I used to have a real job.
Now, when I quote real, I mean what society looks upon as work outside the home that pays a regular salary. This does not include self employment, being a stay at home mom, or a writer. I have realized by experience that being at home is not easy. I always loved working, even though it was a big shuffle to keep all the balls in the air, but I was the queen of multitasking and I never believed we’d make it without my job.
Then I got laid off.
My secret dream came true. I had time to write full time and try to make a go of it. I would finally be home with my son and give him my undivided attention. I could pick my older one up from school, which he had always begged me to do. I still searched for a job steadily, but there was literally nothing out there to choose from, so I made the best of my lot.
And it’s been fantastic. Can’t lie and say it hasn’t. But I’ve learned some things that I thought I’d share.
- My house is still never clean. Never. No, I mean never. Maybe for Christmas because loads of people will be over and I can’t embarrass my mother. I tried keeping it clean the first two weeks at home, feeling as if it were my job now. But I began to get seriously depressed by household duties. I did them all the time, wasting precious minutes away from my writing, and then an hour later it was messed up. Constant meals in the kitchen lasted forever. The never ending job sucked me dry, until I finally confronted my secret and accepted it. I didn’t want to clean, so I didn’t. Sure, I disinfect now and then, and straighten up when I can’t walk, but I don’t spend all day doing thankless tasks. I do maybe one per day. So we either eat or have clean clothes. Fortunately my husband takes up the slack. And I don’t care and I’m not gonna apologize for it.
- One child is a lot of work. Kind of embarrassing to admit this. My older one is in school, so that left me with only one, and he’s in pre-k for two hours three times per week. Piece of cake. I figured I’d get lots of writing done AND take care of his needs. But I was wrong. He interrupts me all the time. He pops in on commercials, brings books to my desk, drags games in to invite me to play. Even when I set up strictly our time and then me time, the child asks for a drink or snacks or wanders in with a grin and just says he wants a quick snuggle. He is talking to me right now as I write this post. Seriously. So, when my husband comes home and gets confused why I had no time to work on my book, I don’t know how to explain the situation. Then add all the errands and driving and picking up, and there’s no time left.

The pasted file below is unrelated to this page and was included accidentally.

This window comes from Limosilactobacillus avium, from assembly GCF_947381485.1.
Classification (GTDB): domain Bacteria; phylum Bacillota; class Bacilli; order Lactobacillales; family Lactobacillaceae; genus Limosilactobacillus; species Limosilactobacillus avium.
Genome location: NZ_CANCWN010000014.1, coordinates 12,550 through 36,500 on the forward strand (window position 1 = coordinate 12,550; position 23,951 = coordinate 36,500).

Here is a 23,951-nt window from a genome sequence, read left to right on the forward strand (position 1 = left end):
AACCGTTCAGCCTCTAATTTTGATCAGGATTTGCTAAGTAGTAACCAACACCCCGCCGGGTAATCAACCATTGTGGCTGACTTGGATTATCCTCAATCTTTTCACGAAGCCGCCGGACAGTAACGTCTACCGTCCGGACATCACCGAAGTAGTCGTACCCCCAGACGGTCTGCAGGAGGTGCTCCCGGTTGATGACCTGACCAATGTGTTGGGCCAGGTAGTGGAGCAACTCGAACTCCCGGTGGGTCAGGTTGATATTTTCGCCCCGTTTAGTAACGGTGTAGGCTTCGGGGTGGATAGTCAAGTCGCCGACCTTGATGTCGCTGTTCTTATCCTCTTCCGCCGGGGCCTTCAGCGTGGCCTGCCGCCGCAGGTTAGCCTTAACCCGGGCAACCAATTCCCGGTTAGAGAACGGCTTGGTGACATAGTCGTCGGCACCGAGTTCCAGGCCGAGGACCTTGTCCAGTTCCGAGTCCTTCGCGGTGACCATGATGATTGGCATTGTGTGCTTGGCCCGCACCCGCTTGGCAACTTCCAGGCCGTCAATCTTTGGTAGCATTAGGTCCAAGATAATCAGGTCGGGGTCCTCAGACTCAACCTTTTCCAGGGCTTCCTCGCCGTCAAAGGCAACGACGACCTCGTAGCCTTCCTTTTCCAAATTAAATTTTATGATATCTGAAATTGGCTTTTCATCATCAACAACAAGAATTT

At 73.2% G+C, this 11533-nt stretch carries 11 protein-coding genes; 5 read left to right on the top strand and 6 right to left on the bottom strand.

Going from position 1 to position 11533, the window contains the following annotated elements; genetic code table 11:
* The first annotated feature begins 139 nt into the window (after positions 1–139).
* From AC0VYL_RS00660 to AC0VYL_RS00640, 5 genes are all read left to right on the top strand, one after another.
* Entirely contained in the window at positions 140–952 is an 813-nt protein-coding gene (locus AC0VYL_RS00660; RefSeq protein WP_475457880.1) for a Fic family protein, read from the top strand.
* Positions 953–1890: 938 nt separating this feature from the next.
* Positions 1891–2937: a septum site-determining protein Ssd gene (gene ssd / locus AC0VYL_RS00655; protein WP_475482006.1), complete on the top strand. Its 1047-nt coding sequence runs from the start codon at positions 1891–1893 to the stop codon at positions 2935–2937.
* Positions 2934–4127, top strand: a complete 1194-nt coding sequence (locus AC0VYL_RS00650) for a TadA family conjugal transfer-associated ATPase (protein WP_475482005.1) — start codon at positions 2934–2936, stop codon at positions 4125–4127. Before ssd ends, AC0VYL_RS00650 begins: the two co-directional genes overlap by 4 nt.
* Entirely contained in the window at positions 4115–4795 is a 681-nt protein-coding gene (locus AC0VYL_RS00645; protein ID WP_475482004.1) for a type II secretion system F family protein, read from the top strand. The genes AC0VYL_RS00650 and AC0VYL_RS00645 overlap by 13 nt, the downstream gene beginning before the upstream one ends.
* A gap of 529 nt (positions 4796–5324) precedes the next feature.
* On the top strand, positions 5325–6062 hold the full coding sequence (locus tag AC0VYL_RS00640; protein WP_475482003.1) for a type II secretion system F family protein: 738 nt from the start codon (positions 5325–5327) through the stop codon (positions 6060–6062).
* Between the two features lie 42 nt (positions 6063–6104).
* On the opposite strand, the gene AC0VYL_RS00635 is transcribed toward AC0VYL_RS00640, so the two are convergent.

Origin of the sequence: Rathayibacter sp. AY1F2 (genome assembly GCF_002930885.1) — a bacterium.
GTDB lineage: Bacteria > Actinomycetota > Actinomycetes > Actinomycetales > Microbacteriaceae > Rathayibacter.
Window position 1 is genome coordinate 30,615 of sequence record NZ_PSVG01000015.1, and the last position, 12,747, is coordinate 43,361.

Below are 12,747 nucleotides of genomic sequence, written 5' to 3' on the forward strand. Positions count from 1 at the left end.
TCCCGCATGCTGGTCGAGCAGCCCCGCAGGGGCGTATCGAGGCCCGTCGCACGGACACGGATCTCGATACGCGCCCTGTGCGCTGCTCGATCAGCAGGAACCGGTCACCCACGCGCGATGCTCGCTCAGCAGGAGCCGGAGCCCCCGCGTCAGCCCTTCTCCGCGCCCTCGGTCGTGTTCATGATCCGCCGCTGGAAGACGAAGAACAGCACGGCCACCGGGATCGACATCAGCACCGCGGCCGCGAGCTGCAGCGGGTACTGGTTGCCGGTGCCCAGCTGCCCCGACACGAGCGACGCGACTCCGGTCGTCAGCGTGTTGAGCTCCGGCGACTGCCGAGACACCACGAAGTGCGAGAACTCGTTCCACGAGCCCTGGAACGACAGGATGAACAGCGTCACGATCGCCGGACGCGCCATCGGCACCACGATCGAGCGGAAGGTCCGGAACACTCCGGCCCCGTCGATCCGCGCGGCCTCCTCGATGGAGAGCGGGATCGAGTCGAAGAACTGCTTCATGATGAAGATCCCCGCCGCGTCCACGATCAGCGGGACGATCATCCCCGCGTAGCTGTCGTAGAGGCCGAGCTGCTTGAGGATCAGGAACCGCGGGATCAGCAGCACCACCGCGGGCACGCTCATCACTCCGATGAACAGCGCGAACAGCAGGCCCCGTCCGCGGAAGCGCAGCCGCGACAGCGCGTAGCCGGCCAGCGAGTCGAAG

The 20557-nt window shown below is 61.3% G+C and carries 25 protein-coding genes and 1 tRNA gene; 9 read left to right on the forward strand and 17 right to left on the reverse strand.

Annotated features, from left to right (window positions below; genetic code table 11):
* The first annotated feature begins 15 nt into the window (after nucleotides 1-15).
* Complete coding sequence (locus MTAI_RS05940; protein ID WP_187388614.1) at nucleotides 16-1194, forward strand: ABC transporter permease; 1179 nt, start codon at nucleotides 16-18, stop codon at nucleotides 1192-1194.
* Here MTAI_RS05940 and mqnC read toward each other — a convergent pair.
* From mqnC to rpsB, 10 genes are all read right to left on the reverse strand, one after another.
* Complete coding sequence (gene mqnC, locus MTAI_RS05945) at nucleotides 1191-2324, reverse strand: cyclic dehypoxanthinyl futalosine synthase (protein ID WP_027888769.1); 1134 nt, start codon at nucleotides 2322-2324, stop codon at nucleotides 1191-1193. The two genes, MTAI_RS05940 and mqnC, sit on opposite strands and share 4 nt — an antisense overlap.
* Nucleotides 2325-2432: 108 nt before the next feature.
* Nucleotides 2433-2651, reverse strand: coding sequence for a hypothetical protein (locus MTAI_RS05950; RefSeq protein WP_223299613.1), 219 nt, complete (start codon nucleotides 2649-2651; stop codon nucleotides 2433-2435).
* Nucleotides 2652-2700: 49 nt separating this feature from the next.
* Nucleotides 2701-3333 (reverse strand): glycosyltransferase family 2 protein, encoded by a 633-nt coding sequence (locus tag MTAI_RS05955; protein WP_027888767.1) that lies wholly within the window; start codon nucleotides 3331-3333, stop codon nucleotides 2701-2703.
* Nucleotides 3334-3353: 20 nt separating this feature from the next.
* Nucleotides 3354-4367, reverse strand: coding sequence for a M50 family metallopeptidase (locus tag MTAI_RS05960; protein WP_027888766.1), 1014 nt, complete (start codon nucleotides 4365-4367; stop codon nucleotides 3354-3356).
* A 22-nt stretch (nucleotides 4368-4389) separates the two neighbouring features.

- I got uglier. I don’t need everyone to jump on me and say I lost my self confidence. This is honesty talking. First off, now that I have all this free time, I thought I’d be at the gym every day. What the hell happened? I used to squeeze it in after work and before dinner twice per week – that’s all I needed. I thought being home would make me lean and hot. Instead, my ass has grown twice its size. I eat weird stuff throughout the day and more at night. I don’t go to the gym, because by the time my husband comes home, I’m tired from the kids and fetching and serving and trying to write, and I don’t want to go back out. Also, I am now a fashion disaster. I used to wear cool jewelry and makeup and shoes and great clothes. Now I wear pjs or sweats. I don’t even comb my hair, just clip it up to meet the bus or drop off at pre-k. My skin looks sallow from lack of sun, and I’m down to two pairs of pants that fit from my weight gain. And I’m breaking out big time from all the chips and chocolate I stuff in my mouth.
- Social events are now a big deal. I don’t see many people anymore. I used to have these fascinating, intelligent conversations with adults. I had great stories to share with my husband and we’d laugh around the table. Now I talk about my hero who won’t do what I say or the black moment that lay flat, and he looks at me with pure confusion. (Thank God for my twitter friends or I’d be isolated.) So then I launch into what the kids do and even I’m bored after a while. So I listen to his stories.
But when I schedule a lecture or a dinner or a coffee date with one of my friends, I put on makeup, get excited over what shoes I’ll wear, and pretty much put on as much jewelry as I can get away with. Last week, one of my friends looked at me strangely and said I was pretty dressed up for the bookstore. Yep. How the mighty have fallen.
5. I can’t measure productivity. Day jobs are clear – finish the work of the day and you know what you have left. Writing is fuzzy. For instance, I need to do promo, blogging, and social media. Does that count at all in productivity? I need to edit and that takes up a lot of time. When I edit, I’m not doing any new writing. Should I complete 1,000 words a day? 2? It’s hard to define when each day is so different with what I need or want to accomplish. At the last RWA conference I attended, Susan Elizabeth Phillips shared she has a timer and she needs to write new stuff for 2 hours on the timer, not including pee breaks, children breaks, phone breaks or chocolate/coffee breaks. I am trying to find what works best for me, but this is a problem I never encountered having a regular 9-5 job out of the house!
Now that I’ve confessed my secrets, I must admit I still love staying at home. I get to live my dream and get up and write instead of doing a day job for a check but no soul satisfaction. Don’t know how much longer it will last, but I’ll enjoy it as long as I can.
I just wish I could look better doing it.